We Were Here Too
Adventure games have almost exclusively been single-player experiences to date, but there are signs that this trend is beginning to change. One of the pioneers for multiplayer is a group of students from the Netherlands, who banded together to produce a co-op adventure, We Were Here.
Adventure games have almost exclusively been single-player experiences to date, but there are signs that this trend is beginning to change. One of the pioneers for multiplayer is a group of students from the Netherlands, who banded together to produce a co-op adventure, We Were Here. The game was designed to be played online between two people controlling separate explorers who’ve been split up in an old castle, talking with one another via microphone to solve puzzles and try to escape. Their debut effort was noble, especially considering that they produced it in just fourteen weeks and released it to the world for free. Though bite-sized, it offered a neat concept and was well received, inspiring the students to tackle further development full-time. Enter the sequel, We Were Here Too.
The idea is the same here, though enhancements have been made to the visuals and balancing of puzzles between players. Operating in first-person perspective, both you and a partner must work your way through various rooms in an abandoned medieval castle. The two of you are physically separated most of the time, meaning the walkie-talkie in your character’s hand is the only means of communication. You can either pair with a random person online through a matchmaking function, or someone from your Steam friends list who also owns the game. I’ve no doubt one could enjoy playing with an internet stranger, an experience I’ve cherished in other online games, but I linked up with a long-time friend and here I think we both benefitted from our existing rapport.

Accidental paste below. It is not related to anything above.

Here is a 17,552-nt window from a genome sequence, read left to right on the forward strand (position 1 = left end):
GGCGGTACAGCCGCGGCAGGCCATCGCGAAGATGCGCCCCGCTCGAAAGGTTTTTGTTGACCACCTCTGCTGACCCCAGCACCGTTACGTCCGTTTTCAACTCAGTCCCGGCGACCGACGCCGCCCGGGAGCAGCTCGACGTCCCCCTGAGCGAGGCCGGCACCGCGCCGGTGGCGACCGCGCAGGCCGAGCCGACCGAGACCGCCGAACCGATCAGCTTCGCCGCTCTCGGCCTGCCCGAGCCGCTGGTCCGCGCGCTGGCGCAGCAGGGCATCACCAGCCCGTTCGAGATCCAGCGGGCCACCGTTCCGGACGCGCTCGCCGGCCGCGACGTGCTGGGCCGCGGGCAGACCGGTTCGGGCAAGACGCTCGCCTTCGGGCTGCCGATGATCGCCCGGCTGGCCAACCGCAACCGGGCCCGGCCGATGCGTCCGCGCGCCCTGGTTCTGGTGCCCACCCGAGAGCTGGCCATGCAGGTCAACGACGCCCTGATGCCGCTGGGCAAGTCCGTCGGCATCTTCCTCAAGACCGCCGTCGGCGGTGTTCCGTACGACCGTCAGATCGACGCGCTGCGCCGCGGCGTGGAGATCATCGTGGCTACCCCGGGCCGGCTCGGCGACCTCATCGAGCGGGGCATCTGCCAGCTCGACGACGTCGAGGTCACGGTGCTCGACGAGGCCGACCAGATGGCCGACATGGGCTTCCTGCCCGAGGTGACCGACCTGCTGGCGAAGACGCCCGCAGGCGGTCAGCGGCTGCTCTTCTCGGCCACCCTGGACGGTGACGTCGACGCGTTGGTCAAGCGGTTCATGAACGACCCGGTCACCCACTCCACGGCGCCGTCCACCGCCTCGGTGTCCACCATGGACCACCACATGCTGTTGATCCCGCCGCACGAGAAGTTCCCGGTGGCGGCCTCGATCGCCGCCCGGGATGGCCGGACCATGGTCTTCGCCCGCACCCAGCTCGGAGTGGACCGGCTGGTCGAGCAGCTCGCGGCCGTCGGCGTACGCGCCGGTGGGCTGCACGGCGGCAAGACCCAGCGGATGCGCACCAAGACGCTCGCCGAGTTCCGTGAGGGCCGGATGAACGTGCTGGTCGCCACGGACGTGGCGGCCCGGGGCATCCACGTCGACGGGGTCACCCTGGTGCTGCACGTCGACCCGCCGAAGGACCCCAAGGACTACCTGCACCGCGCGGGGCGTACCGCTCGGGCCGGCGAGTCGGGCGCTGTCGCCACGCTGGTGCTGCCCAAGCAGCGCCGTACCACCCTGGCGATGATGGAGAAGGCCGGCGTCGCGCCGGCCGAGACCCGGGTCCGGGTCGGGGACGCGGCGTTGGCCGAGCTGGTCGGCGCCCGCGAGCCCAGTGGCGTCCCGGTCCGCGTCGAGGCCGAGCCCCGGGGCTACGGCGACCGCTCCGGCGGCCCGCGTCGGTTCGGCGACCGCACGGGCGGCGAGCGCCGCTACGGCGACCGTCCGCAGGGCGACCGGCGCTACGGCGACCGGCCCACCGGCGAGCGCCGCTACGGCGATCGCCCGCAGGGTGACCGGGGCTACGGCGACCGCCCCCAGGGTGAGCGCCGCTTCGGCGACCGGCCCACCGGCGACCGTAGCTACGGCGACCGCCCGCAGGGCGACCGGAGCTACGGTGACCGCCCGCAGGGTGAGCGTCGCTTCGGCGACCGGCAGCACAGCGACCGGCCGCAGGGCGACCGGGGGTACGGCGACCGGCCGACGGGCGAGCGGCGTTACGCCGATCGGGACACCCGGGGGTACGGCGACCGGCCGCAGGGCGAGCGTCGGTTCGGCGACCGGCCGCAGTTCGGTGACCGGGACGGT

After a brief introductory cutscene, in which the protagonists follow a flare signal through the snow into the castle, you each find yourselves trapped in different rooms. One is full of coffins with symbols above them, the other a spinning mechanism surrounded by candles. You’re left to your own devices right away, using the WASD keys to move and the mouse to look and interact. No instructions are ever given, making discovery one of the game’s joys, though of course you know the general aim.
The immediate challenge is twofold: figuring out what you need to do, then employing the solution. As you have no idea what your partner is looking at, it’s always best to begin by describing everything you see. A simple button press activates your walkie-talkie, through which only one of you can speak at a time, a red light indicating that you’re live. You’ll quickly come to realise what environmental indicators to pay attention to and learn that some of your actions impact the other person, like a lever opening a door or pausing a death trap.